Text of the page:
In a nice and smooth motion, let your weight slowly force you towards the ground until your elbows reach a right angle before pushing back up again.

The main difference here is that you want to round out your back and shoulder blades once you get to the top.

It’s kind of like you’re pushing your shoulder joints forward to the ground.

You can improve the strengthening effect by adding a holding position to the bottom of each push-up.

Calisthenics exercises are probably the best way to strengthen your body without weights.

8. Dumbbell Rotational Punches

I was introduced to this exercise by one of the physiotherapists I work with.

Start off with your body in a position as if you’re about to punch a heavy bag. With a dumbbell in each hand, raise your arms to about chest high and throw some alternating punches as if you're shadowboxing.

The important thing is that you need to rotate your first by 90 degrees with each punch to gain full muscle activation in your shoulders, upper back, and serratus anterior.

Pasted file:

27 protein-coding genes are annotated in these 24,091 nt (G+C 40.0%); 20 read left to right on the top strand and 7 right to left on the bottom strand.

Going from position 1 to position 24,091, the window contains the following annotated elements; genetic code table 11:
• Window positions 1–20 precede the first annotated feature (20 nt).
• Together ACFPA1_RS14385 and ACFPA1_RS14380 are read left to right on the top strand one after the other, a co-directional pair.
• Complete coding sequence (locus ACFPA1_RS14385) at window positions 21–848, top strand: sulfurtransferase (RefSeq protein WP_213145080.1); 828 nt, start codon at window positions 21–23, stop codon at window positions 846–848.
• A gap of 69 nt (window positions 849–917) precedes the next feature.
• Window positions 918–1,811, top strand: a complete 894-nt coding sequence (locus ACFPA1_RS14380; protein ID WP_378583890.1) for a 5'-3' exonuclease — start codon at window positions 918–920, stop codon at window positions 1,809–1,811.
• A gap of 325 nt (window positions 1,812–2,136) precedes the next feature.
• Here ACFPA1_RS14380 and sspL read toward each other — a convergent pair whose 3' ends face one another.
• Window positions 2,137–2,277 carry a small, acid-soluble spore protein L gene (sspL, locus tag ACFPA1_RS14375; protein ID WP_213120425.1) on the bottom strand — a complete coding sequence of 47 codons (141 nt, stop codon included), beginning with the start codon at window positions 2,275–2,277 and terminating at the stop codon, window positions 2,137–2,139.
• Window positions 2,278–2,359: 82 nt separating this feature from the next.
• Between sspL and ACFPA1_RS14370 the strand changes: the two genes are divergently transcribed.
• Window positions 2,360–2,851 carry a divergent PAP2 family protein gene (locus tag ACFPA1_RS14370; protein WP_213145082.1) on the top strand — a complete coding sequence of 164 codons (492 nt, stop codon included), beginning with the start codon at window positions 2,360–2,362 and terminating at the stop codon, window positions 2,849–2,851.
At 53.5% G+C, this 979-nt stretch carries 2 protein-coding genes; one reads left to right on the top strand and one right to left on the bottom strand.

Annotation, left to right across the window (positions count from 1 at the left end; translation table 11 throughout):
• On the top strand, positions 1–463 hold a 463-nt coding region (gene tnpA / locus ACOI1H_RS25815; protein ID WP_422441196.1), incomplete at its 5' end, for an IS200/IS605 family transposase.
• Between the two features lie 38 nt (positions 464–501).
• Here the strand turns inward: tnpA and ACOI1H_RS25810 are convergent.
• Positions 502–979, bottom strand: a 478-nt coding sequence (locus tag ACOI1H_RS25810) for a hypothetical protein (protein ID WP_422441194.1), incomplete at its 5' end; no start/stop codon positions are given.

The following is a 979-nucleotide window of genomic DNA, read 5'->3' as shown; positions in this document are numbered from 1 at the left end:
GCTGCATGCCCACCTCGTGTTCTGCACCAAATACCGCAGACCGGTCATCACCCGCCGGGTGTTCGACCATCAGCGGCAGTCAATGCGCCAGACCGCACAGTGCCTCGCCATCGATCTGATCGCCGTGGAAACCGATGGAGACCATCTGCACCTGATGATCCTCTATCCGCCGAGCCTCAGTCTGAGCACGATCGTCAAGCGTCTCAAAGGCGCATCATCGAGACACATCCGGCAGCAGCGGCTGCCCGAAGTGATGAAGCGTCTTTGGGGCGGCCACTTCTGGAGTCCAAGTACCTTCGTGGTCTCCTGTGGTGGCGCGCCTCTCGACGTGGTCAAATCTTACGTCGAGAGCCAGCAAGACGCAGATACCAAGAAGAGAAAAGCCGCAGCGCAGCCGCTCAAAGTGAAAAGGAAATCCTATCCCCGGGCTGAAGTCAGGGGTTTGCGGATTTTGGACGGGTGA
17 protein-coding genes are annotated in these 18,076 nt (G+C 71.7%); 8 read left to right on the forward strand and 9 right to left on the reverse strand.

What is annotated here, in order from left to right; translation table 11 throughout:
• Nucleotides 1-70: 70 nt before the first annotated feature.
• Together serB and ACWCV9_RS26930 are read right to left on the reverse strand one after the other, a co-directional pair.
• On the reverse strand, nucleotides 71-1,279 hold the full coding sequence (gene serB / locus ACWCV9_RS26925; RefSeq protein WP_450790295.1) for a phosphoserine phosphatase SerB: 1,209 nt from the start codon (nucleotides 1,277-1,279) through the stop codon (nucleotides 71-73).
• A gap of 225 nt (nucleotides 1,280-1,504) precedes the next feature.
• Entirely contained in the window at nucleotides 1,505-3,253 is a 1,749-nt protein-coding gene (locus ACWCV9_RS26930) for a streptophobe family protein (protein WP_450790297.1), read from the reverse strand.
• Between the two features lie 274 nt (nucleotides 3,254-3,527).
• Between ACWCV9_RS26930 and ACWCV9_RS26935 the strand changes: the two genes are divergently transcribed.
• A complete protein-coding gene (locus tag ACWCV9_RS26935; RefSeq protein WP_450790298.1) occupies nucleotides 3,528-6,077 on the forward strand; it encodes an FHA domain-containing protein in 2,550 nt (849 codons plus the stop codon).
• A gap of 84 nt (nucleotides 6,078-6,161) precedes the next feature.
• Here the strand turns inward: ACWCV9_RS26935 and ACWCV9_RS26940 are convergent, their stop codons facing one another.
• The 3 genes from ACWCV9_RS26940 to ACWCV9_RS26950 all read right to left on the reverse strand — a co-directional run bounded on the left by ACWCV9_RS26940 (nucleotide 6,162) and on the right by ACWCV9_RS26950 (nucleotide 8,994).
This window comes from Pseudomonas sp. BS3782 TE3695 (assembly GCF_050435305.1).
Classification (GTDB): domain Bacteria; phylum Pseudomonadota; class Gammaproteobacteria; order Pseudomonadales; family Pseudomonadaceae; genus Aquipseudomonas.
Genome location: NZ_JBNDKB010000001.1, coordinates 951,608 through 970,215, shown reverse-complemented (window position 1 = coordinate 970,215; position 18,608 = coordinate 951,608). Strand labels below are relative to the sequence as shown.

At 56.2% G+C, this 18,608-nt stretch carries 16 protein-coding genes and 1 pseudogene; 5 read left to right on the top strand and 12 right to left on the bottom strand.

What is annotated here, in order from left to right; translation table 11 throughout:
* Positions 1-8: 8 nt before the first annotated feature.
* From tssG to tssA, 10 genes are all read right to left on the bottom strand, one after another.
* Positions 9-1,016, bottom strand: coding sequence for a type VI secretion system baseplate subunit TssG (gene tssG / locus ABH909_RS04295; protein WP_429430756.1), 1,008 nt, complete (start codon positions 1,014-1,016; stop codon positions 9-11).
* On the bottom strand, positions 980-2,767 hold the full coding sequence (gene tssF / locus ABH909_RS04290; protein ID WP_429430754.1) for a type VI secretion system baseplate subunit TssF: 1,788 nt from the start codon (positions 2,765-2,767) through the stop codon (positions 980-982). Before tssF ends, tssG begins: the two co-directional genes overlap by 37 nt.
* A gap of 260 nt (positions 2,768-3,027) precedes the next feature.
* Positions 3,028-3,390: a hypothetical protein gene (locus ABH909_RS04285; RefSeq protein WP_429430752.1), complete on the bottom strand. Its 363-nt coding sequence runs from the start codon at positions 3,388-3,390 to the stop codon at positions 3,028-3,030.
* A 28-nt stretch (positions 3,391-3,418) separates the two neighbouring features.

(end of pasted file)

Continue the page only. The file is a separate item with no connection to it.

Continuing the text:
Not only will it help with strengthening your serratus anterior, but it may promote better upper back posture and strength as well [3].

This is one of those exercises where you can start with a relatively small weight as you can quickly find that it doesn’t take much to feel the burn in your shoulders.

9. Uppercut

man doing the uppercut exercise

After your dumbbell rotational punches, you can continue training in a similar way with an uppercut move.

But don’t just go for a standard technique with your elbows close to your chest.

This tends to activate and strengthen the pecs more than the serratus anterior.